With the exception of A49G polymorphism, genotype frequency did not differ significantly from the theoretical distribution. In the case of A49G polymorphism, the deviations from Hardy-Weinberg equilibrium were found as following for each of the three groups analyzed groups: study group - p<0.0001, control group – p<0.05, study and control groups together - p<0.00001.
The distribution of genotypes of C1858T, A49G, and C(−318)T polymorphisms in the study group and in control group are presented in Table 4. The frequency of C1858T and C(−318)T genotypes in the study group did not differ significantly from that in the control group. A significant difference, however, was observed for A49G polymorphism; moreover, no GG homozygote was detected in the study group, while there were 14 GG homozygotes in the control group, being equal to 7% of all genotypes in this group.
Predisposition to chronic viral hepatitis
The results of analysis in relations to different inheritance modes for minor alleles (dominant and recessive) of the mutated gene and to patient’s gender are presented in Table 5. Dominant mode was defined as the presence of at least one minor allele in comparison to the absence of this allele, resulting in the following three sets of comparisons: TT+CT vs. CC (minor allele T), GG+AG vs. AA (minor allele G) and TT+CT vs. CC (minor allele T), for C1858T, A49G and C(−318)T polymorphisms, respectively. In the case of the recessive mode, homozygotes for minor alleles were compared with the carriers of major alleles, producing the following sets of comparisons: TT vs. CT+CC, GG vs. AG+AA and TT vs. CT+CC for C1858T, A49G, and C(−318)T, respectively.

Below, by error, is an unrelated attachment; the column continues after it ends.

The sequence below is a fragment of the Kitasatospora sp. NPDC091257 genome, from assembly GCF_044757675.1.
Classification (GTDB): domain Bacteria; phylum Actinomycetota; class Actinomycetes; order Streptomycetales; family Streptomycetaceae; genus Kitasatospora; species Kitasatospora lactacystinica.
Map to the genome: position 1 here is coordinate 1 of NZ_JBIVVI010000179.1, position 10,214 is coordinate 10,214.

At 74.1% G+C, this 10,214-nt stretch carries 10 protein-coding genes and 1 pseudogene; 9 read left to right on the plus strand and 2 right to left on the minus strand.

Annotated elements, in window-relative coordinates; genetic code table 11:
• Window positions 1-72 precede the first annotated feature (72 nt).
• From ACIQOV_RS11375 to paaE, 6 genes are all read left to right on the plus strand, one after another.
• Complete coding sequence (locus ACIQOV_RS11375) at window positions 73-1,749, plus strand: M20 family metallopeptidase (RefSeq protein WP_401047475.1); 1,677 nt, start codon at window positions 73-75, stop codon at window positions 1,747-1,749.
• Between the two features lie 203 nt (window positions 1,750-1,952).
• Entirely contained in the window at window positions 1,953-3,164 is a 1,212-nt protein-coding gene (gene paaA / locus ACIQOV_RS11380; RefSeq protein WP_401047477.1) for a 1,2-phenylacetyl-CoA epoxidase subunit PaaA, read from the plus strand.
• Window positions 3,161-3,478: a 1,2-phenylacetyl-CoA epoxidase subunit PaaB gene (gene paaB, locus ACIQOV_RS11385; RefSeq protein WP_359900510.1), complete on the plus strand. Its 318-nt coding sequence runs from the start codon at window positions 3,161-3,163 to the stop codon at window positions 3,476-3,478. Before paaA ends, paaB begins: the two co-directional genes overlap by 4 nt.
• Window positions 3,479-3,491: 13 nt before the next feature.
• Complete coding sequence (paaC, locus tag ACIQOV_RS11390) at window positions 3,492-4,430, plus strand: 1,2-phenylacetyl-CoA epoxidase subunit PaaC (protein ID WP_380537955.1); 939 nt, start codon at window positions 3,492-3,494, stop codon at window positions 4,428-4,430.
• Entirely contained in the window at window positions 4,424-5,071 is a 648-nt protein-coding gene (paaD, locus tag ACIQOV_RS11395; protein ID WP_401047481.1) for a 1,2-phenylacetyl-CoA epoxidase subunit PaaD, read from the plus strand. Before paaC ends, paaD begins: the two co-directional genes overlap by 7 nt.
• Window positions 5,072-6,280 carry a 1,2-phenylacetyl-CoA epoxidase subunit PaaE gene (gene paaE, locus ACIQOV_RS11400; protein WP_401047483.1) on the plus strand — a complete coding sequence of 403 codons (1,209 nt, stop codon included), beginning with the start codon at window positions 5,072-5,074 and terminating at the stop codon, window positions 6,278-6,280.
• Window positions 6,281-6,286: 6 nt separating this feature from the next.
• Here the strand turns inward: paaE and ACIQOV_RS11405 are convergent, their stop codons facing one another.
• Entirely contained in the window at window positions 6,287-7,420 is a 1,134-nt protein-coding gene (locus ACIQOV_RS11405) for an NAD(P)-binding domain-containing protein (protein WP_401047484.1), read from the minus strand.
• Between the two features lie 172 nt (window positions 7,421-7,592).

Following gender adjustments, C1858T and C(−318)T polymorphisms, irrespective of the analyzed inheritance mode and A49G polymorphism in the dominant mode (GG+AG vs. AA), did not demonstrate any relationship with the predisposition to chronic viral hepatitis. Odds ratio for A49G in the recessive mode (GG vs. AG+AA) could not be obtained due to the absence of GG homozygotes in the study group, but the observed difference in the frequency of GG homozygotes (0% of patients treated with interferon and 7% of the control group) and allele A carriers (100% of patients treated with interferon and 96% of the control group) was significant (p=0.00334, two-tailed Fisher’s test).
Distribution of genotypes in patients with autoimmune thyroiditis and in patients without thyroid impairment
Table 6 presents the number and frequency of genotypes of C1858T, A49G, and C(−318)T polymorphisms in patients with autoimmune thyroiditis (AT, n=18) and in patients without impairment of thyroid function during treatment (n=62). The comparison of genotype frequencies in these two groups did not show any significant differences with regards to any of analyzed polymorphisms. It is worth noticing that there were no GG homozygotes of A49G polymorphism, both in AT group and in patients without thyroid impairment.
Predisposition to AT during IFN-α therapy